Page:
Richard Ritenbaugh focuses on the basic elements of the Kingdom of God, having a (1) king (Psalm 47), (2) a territory (Daniel 2:44, Psalm 103:19) (3) citizenry (I Peter 2:9-10) and (4) a code of law (Revelation 22:14). The term kingdom (Greek basileia), ha. . .
Old Testament activities picture New Testament realities, elevated to their spiritual intent. The church has been chosen as a royal and holy priesthood.
John Ritenbaugh indicates that we are being fitted as lively stones into an already formed Kingdom, being conformed to the image of Christ, who has been designated as the Cornerstone. As God's future priests, becoming living sacrifices, we will constitute . . .
The Feast of Tabernacles is a type of the soon-coming Millennium, when Christ will set up His government on the earth. Real peace and prosperity will be the norm. And everyone will have access to the knowledge of God!
Richard Ritenbaugh, reflecting on the proclamations made by self-proclaimed street-corner prophets, "The end is here—prepare to meet your God," reminds us that we all would like to know when Jesus Christ will return. The Day of Trumpets loo. . .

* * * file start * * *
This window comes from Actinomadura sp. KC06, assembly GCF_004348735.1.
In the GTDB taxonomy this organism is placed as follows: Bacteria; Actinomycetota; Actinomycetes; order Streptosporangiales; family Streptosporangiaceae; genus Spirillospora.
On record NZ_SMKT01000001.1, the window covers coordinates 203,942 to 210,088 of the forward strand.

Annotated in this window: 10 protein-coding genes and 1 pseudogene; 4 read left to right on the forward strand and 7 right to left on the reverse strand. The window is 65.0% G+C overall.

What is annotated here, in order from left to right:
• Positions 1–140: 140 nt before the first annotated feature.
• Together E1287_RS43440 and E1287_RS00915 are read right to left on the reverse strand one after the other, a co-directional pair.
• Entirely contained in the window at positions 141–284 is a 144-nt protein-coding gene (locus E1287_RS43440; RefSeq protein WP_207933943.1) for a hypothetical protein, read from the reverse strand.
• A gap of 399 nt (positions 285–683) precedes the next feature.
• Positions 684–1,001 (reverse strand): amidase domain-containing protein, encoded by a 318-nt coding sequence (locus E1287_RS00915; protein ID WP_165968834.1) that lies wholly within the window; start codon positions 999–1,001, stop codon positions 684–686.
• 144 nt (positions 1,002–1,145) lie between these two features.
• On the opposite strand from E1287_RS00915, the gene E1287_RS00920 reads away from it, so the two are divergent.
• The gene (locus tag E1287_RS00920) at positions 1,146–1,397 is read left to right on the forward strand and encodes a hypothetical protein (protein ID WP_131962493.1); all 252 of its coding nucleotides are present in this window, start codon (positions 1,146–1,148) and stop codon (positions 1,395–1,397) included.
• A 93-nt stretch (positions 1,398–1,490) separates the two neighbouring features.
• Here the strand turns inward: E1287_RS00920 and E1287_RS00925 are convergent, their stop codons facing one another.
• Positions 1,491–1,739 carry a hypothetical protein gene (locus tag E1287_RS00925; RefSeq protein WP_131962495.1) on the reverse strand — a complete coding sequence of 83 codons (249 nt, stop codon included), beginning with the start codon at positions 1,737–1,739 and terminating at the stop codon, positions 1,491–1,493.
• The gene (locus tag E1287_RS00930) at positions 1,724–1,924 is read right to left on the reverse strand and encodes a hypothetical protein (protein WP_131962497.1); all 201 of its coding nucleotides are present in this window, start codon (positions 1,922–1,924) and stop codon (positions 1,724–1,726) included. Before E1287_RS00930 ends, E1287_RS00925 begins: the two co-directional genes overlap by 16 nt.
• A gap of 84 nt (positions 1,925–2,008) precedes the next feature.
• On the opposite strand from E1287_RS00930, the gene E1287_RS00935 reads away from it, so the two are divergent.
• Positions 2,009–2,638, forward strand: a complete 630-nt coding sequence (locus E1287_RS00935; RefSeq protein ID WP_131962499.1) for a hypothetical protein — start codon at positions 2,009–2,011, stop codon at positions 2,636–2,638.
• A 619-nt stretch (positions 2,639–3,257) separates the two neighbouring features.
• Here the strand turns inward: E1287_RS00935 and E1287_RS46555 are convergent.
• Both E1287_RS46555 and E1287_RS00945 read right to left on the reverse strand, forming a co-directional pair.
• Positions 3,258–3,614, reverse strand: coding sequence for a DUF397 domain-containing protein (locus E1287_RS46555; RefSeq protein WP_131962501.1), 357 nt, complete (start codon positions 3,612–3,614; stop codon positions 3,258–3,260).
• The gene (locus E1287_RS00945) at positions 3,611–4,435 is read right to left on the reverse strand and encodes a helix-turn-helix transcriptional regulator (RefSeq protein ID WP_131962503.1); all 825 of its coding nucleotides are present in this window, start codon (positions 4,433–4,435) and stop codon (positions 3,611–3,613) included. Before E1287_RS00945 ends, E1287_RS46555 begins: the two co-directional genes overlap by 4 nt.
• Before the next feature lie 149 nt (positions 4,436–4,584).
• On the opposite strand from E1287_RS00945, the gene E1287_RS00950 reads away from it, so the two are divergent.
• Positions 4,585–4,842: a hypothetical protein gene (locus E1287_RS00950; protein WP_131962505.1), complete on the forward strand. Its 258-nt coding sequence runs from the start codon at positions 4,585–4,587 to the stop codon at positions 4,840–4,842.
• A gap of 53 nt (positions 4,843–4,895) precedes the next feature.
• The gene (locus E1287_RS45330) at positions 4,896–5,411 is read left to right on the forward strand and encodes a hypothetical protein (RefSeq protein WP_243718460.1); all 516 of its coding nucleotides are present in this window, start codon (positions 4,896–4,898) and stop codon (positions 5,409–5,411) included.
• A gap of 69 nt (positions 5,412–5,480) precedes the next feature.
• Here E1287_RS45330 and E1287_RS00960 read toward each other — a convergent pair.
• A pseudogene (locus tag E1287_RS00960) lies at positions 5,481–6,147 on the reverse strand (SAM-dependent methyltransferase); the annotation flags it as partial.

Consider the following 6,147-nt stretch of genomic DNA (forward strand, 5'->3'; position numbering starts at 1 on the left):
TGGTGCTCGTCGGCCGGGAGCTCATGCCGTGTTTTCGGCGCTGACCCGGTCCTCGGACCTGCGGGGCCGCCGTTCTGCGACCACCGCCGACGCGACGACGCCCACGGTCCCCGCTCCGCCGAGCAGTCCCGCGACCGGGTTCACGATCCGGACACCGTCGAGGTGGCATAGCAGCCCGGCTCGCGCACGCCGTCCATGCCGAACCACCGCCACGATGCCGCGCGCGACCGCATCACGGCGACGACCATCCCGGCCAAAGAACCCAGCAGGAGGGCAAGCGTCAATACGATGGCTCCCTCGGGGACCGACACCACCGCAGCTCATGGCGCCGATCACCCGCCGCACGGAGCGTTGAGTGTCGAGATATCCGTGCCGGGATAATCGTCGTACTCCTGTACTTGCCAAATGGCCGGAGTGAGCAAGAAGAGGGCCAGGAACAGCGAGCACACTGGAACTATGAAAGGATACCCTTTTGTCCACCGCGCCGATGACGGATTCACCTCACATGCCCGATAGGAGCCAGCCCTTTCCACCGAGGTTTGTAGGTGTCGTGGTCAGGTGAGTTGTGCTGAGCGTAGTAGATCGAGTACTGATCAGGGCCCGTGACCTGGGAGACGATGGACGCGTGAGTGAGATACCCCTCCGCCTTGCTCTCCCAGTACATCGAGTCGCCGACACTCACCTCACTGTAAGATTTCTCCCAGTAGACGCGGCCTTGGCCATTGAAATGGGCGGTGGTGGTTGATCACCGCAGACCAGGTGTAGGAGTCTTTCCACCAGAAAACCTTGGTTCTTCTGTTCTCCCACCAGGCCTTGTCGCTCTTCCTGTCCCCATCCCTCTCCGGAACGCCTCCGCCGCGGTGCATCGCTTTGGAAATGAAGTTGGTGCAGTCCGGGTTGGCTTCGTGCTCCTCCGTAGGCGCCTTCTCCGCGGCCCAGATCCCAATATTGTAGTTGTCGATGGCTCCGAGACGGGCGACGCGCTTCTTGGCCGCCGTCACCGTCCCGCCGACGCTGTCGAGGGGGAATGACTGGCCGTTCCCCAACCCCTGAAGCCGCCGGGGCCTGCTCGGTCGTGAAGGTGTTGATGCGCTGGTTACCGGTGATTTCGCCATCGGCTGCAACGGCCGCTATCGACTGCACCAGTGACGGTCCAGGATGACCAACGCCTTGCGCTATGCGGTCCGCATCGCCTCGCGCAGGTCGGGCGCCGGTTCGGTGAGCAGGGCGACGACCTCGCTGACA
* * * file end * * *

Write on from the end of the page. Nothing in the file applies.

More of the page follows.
John Ritenbaugh discusses the implication of Dathan and Korah's rebellion in Numbers 16:1-5, agitating for a democratization of priestly responsibilities. God clearly reveals that not everybody set apart is holy in the same way, nor is God dealing the same. . .
Even though Christians have been called to follow Christ, their journey to the Kingdom of God is preparation for leadership under Him. John Ritenbaugh explains that the covenants play a key role in this godly preparation. They not only show us what God req. . .
Richard Ritenbaugh, reflecting on the recent nomination to fill the Supreme Court vacancy, questions how our individual spiritual confirmation hearings are proceeding. Just as the American Bar Association (ABA) has established qualifications of professiona. . .
David Grabbe, taking issue with nominal Christianity's faulty doctrine of dominion theology (the belief that it is the Church's responsibility to spread God's Kingdom before Jesus Christ returns), using the "kingdom as leaven" parable as proof, t. . .
John Ritenbaugh, in Number Eight of his series on the background of the Book of Hebrews, emphasizes that, although flesh withers like grass, the instruction (Torah) of God's Word is not "done away," but rather endures forever. Salvation comes thr. . .
We must learn the lessons of godly leadership now because our positions in the Kingdom will require their use. Society demonstrates a lack of personal leadership.
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